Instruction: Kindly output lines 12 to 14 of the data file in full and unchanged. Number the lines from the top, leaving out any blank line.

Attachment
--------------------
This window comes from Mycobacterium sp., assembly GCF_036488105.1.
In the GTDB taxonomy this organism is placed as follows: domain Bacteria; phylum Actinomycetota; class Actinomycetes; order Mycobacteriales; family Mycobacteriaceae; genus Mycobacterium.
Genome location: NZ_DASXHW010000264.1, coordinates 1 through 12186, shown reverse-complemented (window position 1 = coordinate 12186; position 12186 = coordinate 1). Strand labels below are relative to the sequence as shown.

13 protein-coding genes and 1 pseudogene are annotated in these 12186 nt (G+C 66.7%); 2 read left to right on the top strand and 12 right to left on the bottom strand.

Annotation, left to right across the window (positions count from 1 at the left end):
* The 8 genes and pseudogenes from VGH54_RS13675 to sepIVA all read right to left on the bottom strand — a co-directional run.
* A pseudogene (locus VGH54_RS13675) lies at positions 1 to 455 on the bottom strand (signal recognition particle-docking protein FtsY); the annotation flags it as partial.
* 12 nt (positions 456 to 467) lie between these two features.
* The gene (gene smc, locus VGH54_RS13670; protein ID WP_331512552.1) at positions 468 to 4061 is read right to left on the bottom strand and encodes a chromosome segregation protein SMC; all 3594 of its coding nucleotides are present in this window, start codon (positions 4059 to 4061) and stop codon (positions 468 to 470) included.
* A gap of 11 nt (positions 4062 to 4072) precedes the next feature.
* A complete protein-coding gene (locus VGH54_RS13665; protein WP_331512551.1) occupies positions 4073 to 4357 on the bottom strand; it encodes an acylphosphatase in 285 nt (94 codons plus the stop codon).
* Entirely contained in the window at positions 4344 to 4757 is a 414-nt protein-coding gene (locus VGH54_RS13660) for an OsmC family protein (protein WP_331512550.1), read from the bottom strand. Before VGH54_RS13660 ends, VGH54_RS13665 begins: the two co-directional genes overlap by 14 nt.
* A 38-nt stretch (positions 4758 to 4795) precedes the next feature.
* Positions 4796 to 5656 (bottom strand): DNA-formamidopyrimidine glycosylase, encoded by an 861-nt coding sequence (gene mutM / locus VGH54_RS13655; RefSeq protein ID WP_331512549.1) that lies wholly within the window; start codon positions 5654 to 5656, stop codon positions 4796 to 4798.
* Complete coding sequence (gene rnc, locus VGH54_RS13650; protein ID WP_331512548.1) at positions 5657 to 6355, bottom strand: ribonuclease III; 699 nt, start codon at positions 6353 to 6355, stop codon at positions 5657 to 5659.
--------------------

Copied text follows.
* Entirely contained in the window at positions 4344 to 4757 is a 414-nt protein-coding gene (locus VGH54_RS13660) for an OsmC family protein (protein WP_331512550.1), read from the bottom strand. Before VGH54_RS13660 ends, VGH54_RS13665 begins: the two co-directional genes overlap by 14 nt.
* A 38-nt stretch (positions 4758 to 4795) precedes the next feature.
* Positions 4796 to 5656 (bottom strand): DNA-formamidopyrimidine glycosylase, encoded by an 861-nt coding sequence (gene mutM / locus VGH54_RS13655; RefSeq protein ID WP_331512549.1) that lies wholly within the window; start codon positions 5654 to 5656, stop codon positions 4796 to 4798.